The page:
2014 Volkswagen Touareg

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Key Specs
Our Take
Road Test
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Safety & Recalls
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Key Specs

of the 2014 Volkswagen Touareg. Base trim shown.

Our Take

From the Cars.com Vehicle Test Team

The Good

  • Driving ease
  • Comfortable outboard backseat
  • Cabin materials

The Bad

  • Price
  • Hybrid gas mileage
  • Uncomfortable and difficult center rear seat belt

Notable Features of the 2014 Volkswagen Touareg

  • New available motion-activated liftgate
  • New R-Line trim
  • Available gasoline, diesel or gas-electric hybrid V-6 engines
  • Standard AWD
  • Eight-speed automatic transmission
  • 7,716-pound towing capacity

2014 Volkswagen Touareg Road Test

Kristin Varela

I'm a little shocked to discover that the last time I reviewed a Volkswagen Touareg was a full decade ago, before I had a teenager and the two corresponding faint parallel lines between my eyebrows to show for it (there are an equal number of smile lines worked in there, as well). While I'm only starting to review 2014 vehicles, the VW Touareg is starting the year off strong and might just qualify as one of the decade's most improved vehicles.

Although the Touareg has improved greatly, it's still missing a few features that, at its high price, really should be standard.

For 2014, VW has added a new R-Line trim with a sport-tuned suspension and a few sporty-looking design features into the Touareg lineup. Check out this year's model compared with the 2013 version here.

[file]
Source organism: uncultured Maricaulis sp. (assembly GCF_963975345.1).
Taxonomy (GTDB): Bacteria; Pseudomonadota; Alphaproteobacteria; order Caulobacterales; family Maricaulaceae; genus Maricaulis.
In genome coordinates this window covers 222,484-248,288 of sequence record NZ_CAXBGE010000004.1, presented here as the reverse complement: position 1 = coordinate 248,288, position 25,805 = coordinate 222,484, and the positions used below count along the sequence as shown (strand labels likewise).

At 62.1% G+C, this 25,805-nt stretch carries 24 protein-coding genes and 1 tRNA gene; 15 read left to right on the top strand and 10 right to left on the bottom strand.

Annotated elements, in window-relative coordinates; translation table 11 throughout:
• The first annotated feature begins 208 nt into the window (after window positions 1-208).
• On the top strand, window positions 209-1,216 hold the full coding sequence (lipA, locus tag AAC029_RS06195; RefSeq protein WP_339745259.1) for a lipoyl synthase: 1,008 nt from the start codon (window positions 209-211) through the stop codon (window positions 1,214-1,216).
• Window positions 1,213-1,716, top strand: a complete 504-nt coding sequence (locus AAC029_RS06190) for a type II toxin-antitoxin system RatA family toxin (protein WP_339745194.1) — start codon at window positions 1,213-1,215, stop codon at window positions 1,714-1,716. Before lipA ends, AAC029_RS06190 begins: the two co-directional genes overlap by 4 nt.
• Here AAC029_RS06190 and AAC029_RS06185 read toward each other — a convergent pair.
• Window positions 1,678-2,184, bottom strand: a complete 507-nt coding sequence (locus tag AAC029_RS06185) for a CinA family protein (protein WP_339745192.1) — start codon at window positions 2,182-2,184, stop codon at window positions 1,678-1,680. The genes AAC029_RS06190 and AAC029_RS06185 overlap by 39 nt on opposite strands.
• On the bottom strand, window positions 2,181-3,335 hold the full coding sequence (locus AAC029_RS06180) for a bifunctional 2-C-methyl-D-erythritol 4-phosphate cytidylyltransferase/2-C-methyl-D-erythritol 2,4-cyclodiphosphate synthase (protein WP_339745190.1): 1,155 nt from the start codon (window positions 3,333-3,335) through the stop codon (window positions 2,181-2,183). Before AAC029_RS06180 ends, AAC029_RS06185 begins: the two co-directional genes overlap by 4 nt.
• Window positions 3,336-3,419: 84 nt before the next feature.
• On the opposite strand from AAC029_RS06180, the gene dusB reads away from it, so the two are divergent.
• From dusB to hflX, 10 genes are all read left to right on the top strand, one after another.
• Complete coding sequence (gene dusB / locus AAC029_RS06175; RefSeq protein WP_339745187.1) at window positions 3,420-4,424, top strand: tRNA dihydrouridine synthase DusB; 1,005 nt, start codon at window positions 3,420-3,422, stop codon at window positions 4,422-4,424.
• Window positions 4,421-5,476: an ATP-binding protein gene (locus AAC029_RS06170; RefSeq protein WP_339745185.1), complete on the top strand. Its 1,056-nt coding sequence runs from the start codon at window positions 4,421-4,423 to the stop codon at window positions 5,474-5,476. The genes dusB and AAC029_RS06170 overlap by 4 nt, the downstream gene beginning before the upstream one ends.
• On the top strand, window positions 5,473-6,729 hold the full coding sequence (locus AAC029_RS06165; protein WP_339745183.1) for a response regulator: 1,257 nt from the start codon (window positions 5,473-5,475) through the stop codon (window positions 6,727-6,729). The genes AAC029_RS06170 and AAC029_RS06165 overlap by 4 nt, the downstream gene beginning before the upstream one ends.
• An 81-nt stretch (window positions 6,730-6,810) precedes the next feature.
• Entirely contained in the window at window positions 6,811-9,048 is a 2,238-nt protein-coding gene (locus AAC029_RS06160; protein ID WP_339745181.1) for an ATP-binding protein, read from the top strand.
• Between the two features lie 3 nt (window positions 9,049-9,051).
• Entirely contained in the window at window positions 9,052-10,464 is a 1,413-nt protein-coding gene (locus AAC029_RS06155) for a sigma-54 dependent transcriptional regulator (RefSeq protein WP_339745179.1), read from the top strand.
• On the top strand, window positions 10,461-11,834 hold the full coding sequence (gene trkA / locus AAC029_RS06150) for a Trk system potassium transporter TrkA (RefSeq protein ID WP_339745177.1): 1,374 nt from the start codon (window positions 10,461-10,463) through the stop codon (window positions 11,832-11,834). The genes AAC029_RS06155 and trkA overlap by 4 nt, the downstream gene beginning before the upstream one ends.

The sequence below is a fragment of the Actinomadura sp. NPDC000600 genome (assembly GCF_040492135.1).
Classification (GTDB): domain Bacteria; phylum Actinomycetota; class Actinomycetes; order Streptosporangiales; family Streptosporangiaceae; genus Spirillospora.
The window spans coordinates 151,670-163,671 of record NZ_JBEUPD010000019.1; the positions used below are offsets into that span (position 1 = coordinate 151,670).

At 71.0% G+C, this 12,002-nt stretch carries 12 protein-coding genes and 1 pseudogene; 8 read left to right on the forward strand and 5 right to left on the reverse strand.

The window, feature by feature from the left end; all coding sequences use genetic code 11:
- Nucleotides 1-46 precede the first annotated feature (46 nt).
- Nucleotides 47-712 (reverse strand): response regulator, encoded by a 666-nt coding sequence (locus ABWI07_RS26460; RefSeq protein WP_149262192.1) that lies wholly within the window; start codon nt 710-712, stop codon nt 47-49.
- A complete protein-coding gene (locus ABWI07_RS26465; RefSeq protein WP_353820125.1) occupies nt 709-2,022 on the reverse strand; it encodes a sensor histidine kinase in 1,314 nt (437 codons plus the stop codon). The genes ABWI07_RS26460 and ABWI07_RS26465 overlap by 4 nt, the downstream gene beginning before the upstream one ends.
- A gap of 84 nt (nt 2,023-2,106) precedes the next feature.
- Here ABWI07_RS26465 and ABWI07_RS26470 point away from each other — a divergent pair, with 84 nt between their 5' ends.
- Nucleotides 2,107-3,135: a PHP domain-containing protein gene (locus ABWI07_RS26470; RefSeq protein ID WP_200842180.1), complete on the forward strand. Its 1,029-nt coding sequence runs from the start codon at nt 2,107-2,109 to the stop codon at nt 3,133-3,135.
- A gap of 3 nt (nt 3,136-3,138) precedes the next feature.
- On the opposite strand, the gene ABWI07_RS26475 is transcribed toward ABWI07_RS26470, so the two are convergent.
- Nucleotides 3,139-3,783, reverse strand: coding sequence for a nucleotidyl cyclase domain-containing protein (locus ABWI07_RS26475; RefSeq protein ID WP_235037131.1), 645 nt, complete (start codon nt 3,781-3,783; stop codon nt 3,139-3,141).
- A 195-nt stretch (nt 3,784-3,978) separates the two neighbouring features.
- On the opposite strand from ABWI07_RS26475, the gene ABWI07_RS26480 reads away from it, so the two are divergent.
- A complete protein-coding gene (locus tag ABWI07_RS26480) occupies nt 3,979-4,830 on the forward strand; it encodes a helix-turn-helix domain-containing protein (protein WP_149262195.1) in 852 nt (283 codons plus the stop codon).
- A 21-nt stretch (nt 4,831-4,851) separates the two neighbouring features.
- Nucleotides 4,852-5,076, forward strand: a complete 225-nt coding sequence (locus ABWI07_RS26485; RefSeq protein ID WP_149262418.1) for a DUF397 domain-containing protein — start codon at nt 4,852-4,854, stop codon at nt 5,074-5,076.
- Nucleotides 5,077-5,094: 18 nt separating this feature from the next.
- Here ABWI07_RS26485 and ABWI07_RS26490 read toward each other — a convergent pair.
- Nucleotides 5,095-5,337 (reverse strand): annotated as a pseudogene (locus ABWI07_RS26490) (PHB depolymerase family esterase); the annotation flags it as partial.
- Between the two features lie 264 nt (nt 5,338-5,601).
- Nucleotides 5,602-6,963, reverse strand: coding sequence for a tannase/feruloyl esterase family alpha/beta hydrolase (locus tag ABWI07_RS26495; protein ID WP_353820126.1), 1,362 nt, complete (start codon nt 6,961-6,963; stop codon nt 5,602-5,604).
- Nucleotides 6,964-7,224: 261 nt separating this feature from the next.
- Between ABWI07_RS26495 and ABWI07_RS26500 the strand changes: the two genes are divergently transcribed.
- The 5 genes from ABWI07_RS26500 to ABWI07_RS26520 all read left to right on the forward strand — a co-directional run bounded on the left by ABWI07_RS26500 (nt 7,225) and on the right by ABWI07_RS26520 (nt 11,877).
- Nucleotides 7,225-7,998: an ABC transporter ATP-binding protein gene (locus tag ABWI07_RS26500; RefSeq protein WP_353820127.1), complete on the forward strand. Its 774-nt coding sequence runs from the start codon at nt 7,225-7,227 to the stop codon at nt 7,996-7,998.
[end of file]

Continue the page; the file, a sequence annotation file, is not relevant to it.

The Touareg, an AWD five-seater, comes in Sport, R-Line, Lux and Executive trim levels. Compare them side-by-side here. All four versions are available with a gasoline or a more fuel-efficient clean-diesel engine. Check them out side by side here. I drove the Touareg TDI Lux.

If paying a high price makes you want a brand with a little more status, you may compare the Audi Q5, Acura MDX, or Mercedes-Benz M-Class with the Touareg. You can see their differences side by side here.

Exterior & Styling
The new R-Line addition to the all-wheel-drive Touareg lineup distinguishes itself with, according to Volkswagen, "an aggressive exterior appearance distinguished by unique front bumper fascia, side skirts, R-Line ba...

I'm a little shocked to discover that the last time I reviewed a Volkswagen Touareg was a full decade ago, before I had a teenager and the two corresponding faint parallel lines between my eyebrows to show for it (there are an equal number of smile lines worked in there, as well). While I'm only starting to review 2014 vehicles, the VW Touareg is starting the year off strong and might just qualify as one of the decade's most improved vehicles.

Although the Touareg has improved greatly, it's still missing a few features that, at its high price, really should be standard.

For 2014, VW has added a new R-Line trim with a sport-tuned suspension and a few sporty-looking design features into the Touareg lineup. Check out this year's model compared with the 2013 version here.

The Touareg, an AWD five-seater, comes in Sport, R-Line, Lux and Executive trim levels. Compare them side-by-side here. All four versions are available with a gasoline or a more fuel-efficient clean-diesel engine. Check them out side by side here. I drove the Touareg TDI Lux.

If paying a high price makes you want a brand with a little more status, you may compare the Audi Q5, Acura MDX, or Mercedes-Benz M-Class with the Touareg. You can see their differences side by side here.

Exterior & Styling
The new R-Line addition to the all-wheel-drive Touareg lineup distinguishes itself with, according to Volkswagen, "an aggressive exterior appearance distinguished by unique front bumper fascia, side skirts, R-Line badges, LED taillights and oval-shaped dual exhaust tips at the rear." Twenty-inch aluminum-alloy wheels add to the mean-machine look.